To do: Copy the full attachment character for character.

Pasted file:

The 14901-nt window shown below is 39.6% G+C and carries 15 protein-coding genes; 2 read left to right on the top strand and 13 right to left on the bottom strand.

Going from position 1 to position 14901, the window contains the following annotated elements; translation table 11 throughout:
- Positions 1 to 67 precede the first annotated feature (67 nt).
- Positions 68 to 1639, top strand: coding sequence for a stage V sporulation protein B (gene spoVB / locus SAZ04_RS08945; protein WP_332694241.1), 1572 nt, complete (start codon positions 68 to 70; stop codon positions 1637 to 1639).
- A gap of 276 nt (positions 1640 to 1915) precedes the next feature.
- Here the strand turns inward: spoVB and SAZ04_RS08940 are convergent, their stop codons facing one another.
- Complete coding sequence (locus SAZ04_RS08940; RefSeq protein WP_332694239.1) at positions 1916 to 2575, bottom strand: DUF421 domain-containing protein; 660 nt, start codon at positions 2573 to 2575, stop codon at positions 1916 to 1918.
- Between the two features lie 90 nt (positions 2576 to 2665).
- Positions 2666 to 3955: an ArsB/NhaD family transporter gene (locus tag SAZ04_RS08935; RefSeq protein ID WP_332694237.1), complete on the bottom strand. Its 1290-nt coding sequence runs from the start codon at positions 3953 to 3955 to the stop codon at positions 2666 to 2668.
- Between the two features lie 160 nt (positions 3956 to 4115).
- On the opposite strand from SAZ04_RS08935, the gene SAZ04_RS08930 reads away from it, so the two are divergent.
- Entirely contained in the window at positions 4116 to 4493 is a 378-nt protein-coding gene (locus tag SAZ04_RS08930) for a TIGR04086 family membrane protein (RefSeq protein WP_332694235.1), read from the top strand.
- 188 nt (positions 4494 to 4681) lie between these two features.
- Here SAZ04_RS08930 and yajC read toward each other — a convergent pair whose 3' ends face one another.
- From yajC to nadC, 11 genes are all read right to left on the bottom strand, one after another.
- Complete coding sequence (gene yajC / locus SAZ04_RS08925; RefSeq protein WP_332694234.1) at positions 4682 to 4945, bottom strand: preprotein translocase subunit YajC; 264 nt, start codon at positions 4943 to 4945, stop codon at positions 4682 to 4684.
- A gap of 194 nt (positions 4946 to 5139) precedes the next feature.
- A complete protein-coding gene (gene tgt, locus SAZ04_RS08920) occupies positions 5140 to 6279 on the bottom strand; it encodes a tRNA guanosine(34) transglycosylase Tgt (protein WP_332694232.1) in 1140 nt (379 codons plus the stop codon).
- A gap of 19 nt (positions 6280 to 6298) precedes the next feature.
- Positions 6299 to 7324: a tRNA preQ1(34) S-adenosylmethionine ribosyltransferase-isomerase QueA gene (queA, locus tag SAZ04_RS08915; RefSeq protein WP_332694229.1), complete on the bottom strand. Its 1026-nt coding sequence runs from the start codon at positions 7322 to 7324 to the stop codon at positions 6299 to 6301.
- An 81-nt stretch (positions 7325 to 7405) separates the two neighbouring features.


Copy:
The 14901-nt window shown below is 39.6% G+C and carries 15 protein-coding genes; 2 read left to right on the top strand and 13 right to left on the bottom strand.

Going from position 1 to position 14901, the window contains the following annotated elements; translation table 11 throughout:
- Positions 1 to 67 precede the first annotated feature (67 nt).
- Positions 68 to 1639, top strand: coding sequence for a stage V sporulation protein B (gene spoVB / locus SAZ04_RS08945; protein WP_332694241.1), 1572 nt, complete (start codon positions 68 to 70; stop codon positions 1637 to 1639).
- A gap of 276 nt (positions 1640 to 1915) precedes the next feature.
- Here the strand turns inward: spoVB and SAZ04_RS08940 are convergent, their stop codons facing one another.
- Complete coding sequence (locus SAZ04_RS08940; RefSeq protein WP_332694239.1) at positions 1916 to 2575, bottom strand: DUF421 domain-containing protein; 660 nt, start codon at positions 2573 to 2575, stop codon at positions 1916 to 1918.
- Between the two features lie 90 nt (positions 2576 to 2665).
- Positions 2666 to 3955: an ArsB/NhaD family transporter gene (locus tag SAZ04_RS08935; RefSeq protein ID WP_332694237.1), complete on the bottom strand. Its 1290-nt coding sequence runs from the start codon at positions 3953 to 3955 to the stop codon at positions 2666 to 2668.
- Between the two features lie 160 nt (positions 3956 to 4115).
- On the opposite strand from SAZ04_RS08935, the gene SAZ04_RS08930 reads away from it, so the two are divergent.
- Entirely contained in the window at positions 4116 to 4493 is a 378-nt protein-coding gene (locus tag SAZ04_RS08930) for a TIGR04086 family membrane protein (RefSeq protein WP_332694235.1), read from the top strand.
- 188 nt (positions 4494 to 4681) lie between these two features.
- Here SAZ04_RS08930 and yajC read toward each other — a convergent pair whose 3' ends face one another.
- From yajC to nadC, 11 genes are all read right to left on the bottom strand, one after another.
- Complete coding sequence (gene yajC / locus SAZ04_RS08925; RefSeq protein WP_332694234.1) at positions 4682 to 4945, bottom strand: preprotein translocase subunit YajC; 264 nt, start codon at positions 4943 to 4945, stop codon at positions 4682 to 4684.
- A gap of 194 nt (positions 4946 to 5139) precedes the next feature.
- A complete protein-coding gene (gene tgt, locus SAZ04_RS08920) occupies positions 5140 to 6279 on the bottom strand; it encodes a tRNA guanosine(34) transglycosylase Tgt (protein WP_332694232.1) in 1140 nt (379 codons plus the stop codon).
- A gap of 19 nt (positions 6280 to 6298) precedes the next feature.
- Positions 6299 to 7324: a tRNA preQ1(34) S-adenosylmethionine ribosyltransferase-isomerase QueA gene (queA, locus tag SAZ04_RS08915; RefSeq protein WP_332694229.1), complete on the bottom strand. Its 1026-nt coding sequence runs from the start codon at positions 7322 to 7324 to the stop codon at positions 6299 to 6301.
- An 81-nt stretch (positions 7325 to 7405) separates the two neighbouring features.